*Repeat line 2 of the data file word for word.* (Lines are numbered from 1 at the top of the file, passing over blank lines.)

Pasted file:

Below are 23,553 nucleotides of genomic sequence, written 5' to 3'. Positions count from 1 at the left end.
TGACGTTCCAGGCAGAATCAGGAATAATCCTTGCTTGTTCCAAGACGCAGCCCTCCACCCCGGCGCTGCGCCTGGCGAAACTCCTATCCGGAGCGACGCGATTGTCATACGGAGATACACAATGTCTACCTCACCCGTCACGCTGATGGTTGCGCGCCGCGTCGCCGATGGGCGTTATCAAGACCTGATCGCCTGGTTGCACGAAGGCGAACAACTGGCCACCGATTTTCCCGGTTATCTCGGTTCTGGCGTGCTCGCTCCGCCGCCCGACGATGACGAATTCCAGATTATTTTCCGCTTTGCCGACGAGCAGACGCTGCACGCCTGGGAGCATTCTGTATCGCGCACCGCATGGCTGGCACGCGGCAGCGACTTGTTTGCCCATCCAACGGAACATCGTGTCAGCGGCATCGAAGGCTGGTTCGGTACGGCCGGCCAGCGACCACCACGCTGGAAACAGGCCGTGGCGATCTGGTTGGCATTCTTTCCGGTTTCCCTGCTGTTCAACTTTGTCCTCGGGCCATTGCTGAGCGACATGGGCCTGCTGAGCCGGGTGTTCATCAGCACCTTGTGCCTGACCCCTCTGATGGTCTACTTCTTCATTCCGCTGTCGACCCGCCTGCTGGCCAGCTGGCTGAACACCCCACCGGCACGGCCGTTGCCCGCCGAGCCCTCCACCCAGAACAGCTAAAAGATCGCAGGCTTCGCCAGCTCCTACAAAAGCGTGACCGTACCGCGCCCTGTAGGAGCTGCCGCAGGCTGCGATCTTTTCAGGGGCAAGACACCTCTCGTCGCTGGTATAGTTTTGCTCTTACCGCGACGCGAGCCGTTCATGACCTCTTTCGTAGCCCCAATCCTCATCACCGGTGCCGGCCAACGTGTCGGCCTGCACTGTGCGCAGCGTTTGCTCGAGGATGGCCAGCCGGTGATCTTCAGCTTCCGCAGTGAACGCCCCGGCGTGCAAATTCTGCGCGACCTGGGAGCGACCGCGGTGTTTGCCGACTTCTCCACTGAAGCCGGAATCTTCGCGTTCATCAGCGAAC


TGACGTTCCAGGCAGAATCAGGAATAATCCTTGCTTGTTCCAAGACGCAGCCCTCCACCCCGGCGCTGCGCCTGGCGAAACTCCTATCCGGAGCGACGCGATTGTCATACGGAGATACACAATGTCTACCTCACCCGTCACGCTGATGGTTGCGCGCCGCGTCGCCGATGGGCGTTATCAAGACCTGATCGCCTGGTTGCACGAAGGCGAACAACTGGCCACCGATTTTCCCGGTTATCTCGGTTCTGGCGTGCTCGCTCCGCCGCCCGACGATGACGAATTCCAGATTATTTTCCGCTTTGCCGACGAGCAGACGCTGCACGCCTGGGAGCATTCTGTATCGCGCACCGCATGGCTGGCACGCGGCAGCGACTTGTTTGCCCATCCAACGGAACATCGTGTCAGCGGCATCGAAGGCTGGTTCGGTACGGCCGGCCAGCGACCACCACGCTGGAAACAGGCCGTGGCGATCTGGTTGGCATTCTTTCCGGTTTCCCTGCTGTTCAACTTTGTCCTCGGGCCATTGCTGAGCGACATGGGCCTGCTGAGCCGGGTGTTCATCAGCACCTTGTGCCTGACCCCTCTGATGGTCTACTTCTTCATTCCGCTGTCGACCCGCCTGCTGGCCAGCTGGCTGAACACCCCACCGGCACGGCCGTTGCCCGCCGAGCCCTCCACCCAGAACAGCTAAAAGATCGCAGGCTTCGCCAGCTCCTACAAAAGCGTGACCGTACCGCGCCCTGTAGGAGCTGCCGCAGGCTGCGATCTTTTCAGGGGCAAGACACCTCTCGTCGCTGGTATAGTTTTGCTCTTACCGCGACGCGAGCCGTTCATGACCTCTTTCGTAGCCCCAATCCTCATCACCGGTGCCGGCCAACGTGTCGGCCTGCACTGTGCGCAGCGTTTGCTCGAGGATGGCCAGCCGGTGATCTTCAGCTTCCGCAGTGAACGCCCCGGCGTGCAAATTCTGCGCGACCTGGGAGCGACCGCGGTGTTTGCCGACTTCTCCACTGAAGCCGGAATCTTCGCGTTCATCAGCGAAC